A FIRM producing world-leading anti-terrorism technology has won European Union (EU) approval that could see its anti-explosives scanner installed in airports across Europe from next year.

Kromek, based at NETPark, near Sedgefield, County Durham, has received official EU certification to provide colour x-ray liquid detection systems to European airports.

Kromek announced last year that it had pioneered an airport scanner capable of identifying liquids in bottles, including explosives, alcohol and narcotics, in less than 20 seconds.

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New laws mean many EU airports will have to introduce liquid scanning facilities by April next year, with all airports required to comply by April 2013, ahead of a complete end to the ban on carrying liquids.

The European Civil Aviation Conference approval means all EU airports can now buy and implement Kromek’s scanner, one of the most advanced on the market.

Kromek’s chief executive Arnab Basu said: “It puts us in a very strong position.

“To be named by EU regulators as an authorised provider of a revolutionary solution to one of the greatest threats to civil aviation currently is a major moment in Kromek’s history.”

It is another important milestone for the firm, which started life as a two-man spinout from Durham University in 2003 and now employs 55 staff in County Durham as well as ten in the US, after buying Californian imaging detector firm Nova R&D Inc in June.

Dr Basu said: “The approval is very important. Although we always believed we would get it, until you actually do you don’t know.

“There are very rigorous, well thought-out, well-devised tests that are carried out.

“These certifications are not given out lightly and nor should they be.

“It is a great achievement from the perspective of the people who work at Kromek for turning university research in the late Nineties to technology with global implications.”

Dr Basu said a number of airports had already made inquiries about the device.

He said: “Several of them have already introduced official tenders and official requirements for such systems and we are part of several of those processes.”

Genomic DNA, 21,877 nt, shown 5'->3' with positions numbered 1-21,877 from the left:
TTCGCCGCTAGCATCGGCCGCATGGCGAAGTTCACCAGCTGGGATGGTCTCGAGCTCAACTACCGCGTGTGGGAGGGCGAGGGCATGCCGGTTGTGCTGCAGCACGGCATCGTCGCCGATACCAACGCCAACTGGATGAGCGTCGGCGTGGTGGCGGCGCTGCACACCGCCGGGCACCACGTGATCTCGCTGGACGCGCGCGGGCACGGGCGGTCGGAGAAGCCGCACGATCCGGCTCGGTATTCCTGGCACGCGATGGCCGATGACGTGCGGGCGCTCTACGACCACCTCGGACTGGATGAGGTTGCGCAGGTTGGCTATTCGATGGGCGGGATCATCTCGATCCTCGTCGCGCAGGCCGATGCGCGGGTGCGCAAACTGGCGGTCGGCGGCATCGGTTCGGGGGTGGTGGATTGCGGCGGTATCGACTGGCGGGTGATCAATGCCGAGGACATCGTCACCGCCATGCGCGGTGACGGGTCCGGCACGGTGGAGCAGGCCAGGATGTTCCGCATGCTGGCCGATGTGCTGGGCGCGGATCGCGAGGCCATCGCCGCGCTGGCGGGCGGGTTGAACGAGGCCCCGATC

What sets Kromek’s device apart is the fact it uses colour x-ray technology, which Dr Basu said gave the machine an advantage in a similar way to seeing in colour helps the human eye to differentiate between substances.

He said: “If x-ray machines are given the ability to see in colour then they can make decisions very quickly as to whether something is explosive or not. It gives you that extra level of information.”

From April, passengers will be able to carry liquid items bought in transit when transferring between flights, provided the appropriate screening measures are in place By April 2013, the ban will be lifted completely, allowing the carriage of liquids on all flights across Europe.

Kromek, formerly known as Durham Scientific Crystals, also works on medical imaging and the use of x-ray imaging for industrial inspection purposes, but moved into the security market after the threat from liquid, aerosol and gel-based explosives became apparent following the discovery of a plot to blow up transatlantic flights in 2006.

Dr Basu added: “Although Kromek had not set out to produce such equipment, we were quick to realise with our capabilities we had the versatility to produce a solution for this market need.”